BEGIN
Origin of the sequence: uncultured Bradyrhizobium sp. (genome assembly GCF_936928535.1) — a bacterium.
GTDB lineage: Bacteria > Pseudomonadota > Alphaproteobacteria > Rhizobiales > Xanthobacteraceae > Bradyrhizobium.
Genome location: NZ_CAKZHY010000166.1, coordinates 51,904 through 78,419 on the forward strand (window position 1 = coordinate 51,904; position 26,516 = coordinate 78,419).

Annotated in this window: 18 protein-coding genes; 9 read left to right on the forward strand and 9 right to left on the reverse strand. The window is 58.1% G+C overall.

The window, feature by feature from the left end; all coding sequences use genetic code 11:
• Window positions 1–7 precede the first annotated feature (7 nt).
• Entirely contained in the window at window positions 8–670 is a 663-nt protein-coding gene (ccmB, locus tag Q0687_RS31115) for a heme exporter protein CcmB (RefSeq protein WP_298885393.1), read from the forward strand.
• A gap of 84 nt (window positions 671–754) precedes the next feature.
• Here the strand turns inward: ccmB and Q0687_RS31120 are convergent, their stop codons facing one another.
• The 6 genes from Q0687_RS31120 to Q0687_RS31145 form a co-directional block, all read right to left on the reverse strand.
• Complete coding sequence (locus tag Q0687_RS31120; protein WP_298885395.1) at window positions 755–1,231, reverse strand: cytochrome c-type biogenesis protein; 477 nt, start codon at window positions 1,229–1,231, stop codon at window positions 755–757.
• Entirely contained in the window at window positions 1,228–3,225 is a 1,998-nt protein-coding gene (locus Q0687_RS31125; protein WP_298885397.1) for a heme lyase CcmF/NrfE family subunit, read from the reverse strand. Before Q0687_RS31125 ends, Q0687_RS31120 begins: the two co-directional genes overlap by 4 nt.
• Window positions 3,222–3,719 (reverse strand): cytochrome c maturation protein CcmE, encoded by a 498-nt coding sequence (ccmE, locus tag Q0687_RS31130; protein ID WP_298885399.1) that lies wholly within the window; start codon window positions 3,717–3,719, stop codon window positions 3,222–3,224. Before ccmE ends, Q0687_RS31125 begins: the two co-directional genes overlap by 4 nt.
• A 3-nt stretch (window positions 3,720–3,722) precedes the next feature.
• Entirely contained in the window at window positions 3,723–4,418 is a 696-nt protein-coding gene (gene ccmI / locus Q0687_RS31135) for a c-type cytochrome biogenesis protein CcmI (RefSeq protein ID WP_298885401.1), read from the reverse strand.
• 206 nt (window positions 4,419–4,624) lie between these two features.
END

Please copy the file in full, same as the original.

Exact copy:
Origin of the sequence: uncultured Bradyrhizobium sp. (genome assembly GCF_936928535.1) — a bacterium.
GTDB lineage: Bacteria > Pseudomonadota > Alphaproteobacteria > Rhizobiales > Xanthobacteraceae > Bradyrhizobium.
Genome location: NZ_CAKZHY010000166.1, coordinates 51,904 through 78,419 on the forward strand (window position 1 = coordinate 51,904; position 26,516 = coordinate 78,419).

Annotated in this window: 18 protein-coding genes; 9 read left to right on the forward strand and 9 right to left on the reverse strand. The window is 58.1% G+C overall.

The window, feature by feature from the left end; all coding sequences use genetic code 11:
• Window positions 1–7 precede the first annotated feature (7 nt).
• Entirely contained in the window at window positions 8–670 is a 663-nt protein-coding gene (ccmB, locus tag Q0687_RS31115) for a heme exporter protein CcmB (RefSeq protein WP_298885393.1), read from the forward strand.
• A gap of 84 nt (window positions 671–754) precedes the next feature.
• Here the strand turns inward: ccmB and Q0687_RS31120 are convergent, their stop codons facing one another.
• The 6 genes from Q0687_RS31120 to Q0687_RS31145 form a co-directional block, all read right to left on the reverse strand.
• Complete coding sequence (locus tag Q0687_RS31120; protein WP_298885395.1) at window positions 755–1,231, reverse strand: cytochrome c-type biogenesis protein; 477 nt, start codon at window positions 1,229–1,231, stop codon at window positions 755–757.
• Entirely contained in the window at window positions 1,228–3,225 is a 1,998-nt protein-coding gene (locus Q0687_RS31125; protein WP_298885397.1) for a heme lyase CcmF/NrfE family subunit, read from the reverse strand. Before Q0687_RS31125 ends, Q0687_RS31120 begins: the two co-directional genes overlap by 4 nt.
• Window positions 3,222–3,719 (reverse strand): cytochrome c maturation protein CcmE, encoded by a 498-nt coding sequence (ccmE, locus tag Q0687_RS31130; protein ID WP_298885399.1) that lies wholly within the window; start codon window positions 3,717–3,719, stop codon window positions 3,222–3,224. Before ccmE ends, Q0687_RS31125 begins: the two co-directional genes overlap by 4 nt.
• A 3-nt stretch (window positions 3,720–3,722) precedes the next feature.
• Entirely contained in the window at window positions 3,723–4,418 is a 696-nt protein-coding gene (gene ccmI / locus Q0687_RS31135) for a c-type cytochrome biogenesis protein CcmI (RefSeq protein ID WP_298885401.1), read from the reverse strand.
• 206 nt (window positions 4,419–4,624) lie between these two features.